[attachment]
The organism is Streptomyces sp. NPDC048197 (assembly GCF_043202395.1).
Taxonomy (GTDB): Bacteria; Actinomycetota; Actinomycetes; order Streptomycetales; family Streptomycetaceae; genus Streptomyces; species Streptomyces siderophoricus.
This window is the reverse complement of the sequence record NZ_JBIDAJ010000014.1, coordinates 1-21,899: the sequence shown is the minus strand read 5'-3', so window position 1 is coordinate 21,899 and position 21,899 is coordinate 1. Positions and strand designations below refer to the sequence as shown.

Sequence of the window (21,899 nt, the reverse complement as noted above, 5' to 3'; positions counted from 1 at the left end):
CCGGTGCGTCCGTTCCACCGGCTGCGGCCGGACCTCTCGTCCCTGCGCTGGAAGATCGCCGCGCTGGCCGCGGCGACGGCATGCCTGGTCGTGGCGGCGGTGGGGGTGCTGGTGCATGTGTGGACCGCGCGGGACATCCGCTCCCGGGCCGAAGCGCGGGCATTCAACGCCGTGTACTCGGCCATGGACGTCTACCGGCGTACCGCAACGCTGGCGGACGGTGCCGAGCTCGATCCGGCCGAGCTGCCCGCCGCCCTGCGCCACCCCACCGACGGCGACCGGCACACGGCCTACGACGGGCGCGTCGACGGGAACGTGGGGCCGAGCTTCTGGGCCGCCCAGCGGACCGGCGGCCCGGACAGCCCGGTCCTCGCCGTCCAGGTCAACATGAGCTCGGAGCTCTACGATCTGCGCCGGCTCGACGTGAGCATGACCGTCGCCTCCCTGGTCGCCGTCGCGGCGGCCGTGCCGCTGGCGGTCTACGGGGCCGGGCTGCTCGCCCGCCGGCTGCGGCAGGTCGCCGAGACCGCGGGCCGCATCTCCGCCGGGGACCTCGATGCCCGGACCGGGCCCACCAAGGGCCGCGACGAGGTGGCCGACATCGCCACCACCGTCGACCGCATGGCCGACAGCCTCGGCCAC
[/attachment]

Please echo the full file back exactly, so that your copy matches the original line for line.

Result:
The organism is Streptomyces sp. NPDC048197 (assembly GCF_043202395.1).
Taxonomy (GTDB): Bacteria; Actinomycetota; Actinomycetes; order Streptomycetales; family Streptomycetaceae; genus Streptomyces; species Streptomyces siderophoricus.
This window is the reverse complement of the sequence record NZ_JBIDAJ010000014.1, coordinates 1-21,899: the sequence shown is the minus strand read 5'-3', so window position 1 is coordinate 21,899 and position 21,899 is coordinate 1. Positions and strand designations below refer to the sequence as shown.

Sequence of the window (21,899 nt, the reverse complement as noted above, 5' to 3'; positions counted from 1 at the left end):
CCGGTGCGTCCGTTCCACCGGCTGCGGCCGGACCTCTCGTCCCTGCGCTGGAAGATCGCCGCGCTGGCCGCGGCGACGGCATGCCTGGTCGTGGCGGCGGTGGGGGTGCTGGTGCATGTGTGGACCGCGCGGGACATCCGCTCCCGGGCCGAAGCGCGGGCATTCAACGCCGTGTACTCGGCCATGGACGTCTACCGGCGTACCGCAACGCTGGCGGACGGTGCCGAGCTCGATCCGGCCGAGCTGCCCGCCGCCCTGCGCCACCCCACCGACGGCGACCGGCACACGGCCTACGACGGGCGCGTCGACGGGAACGTGGGGCCGAGCTTCTGGGCCGCCCAGCGGACCGGCGGCCCGGACAGCCCGGTCCTCGCCGTCCAGGTCAACATGAGCTCGGAGCTCTACGATCTGCGCCGGCTCGACGTGAGCATGACCGTCGCCTCCCTGGTCGCCGTCGCGGCGGCCGTGCCGCTGGCGGTCTACGGGGCCGGGCTGCTCGCCCGCCGGCTGCGGCAGGTCGCCGAGACCGCGGGCCGCATCTCCGCCGGGGACCTCGATGCCCGGACCGGGCCCACCAAGGGCCGCGACGAGGTGGCCGACATCGCCACCACCGTCGACCGCATGGCCGACAGCCTCGGCCAC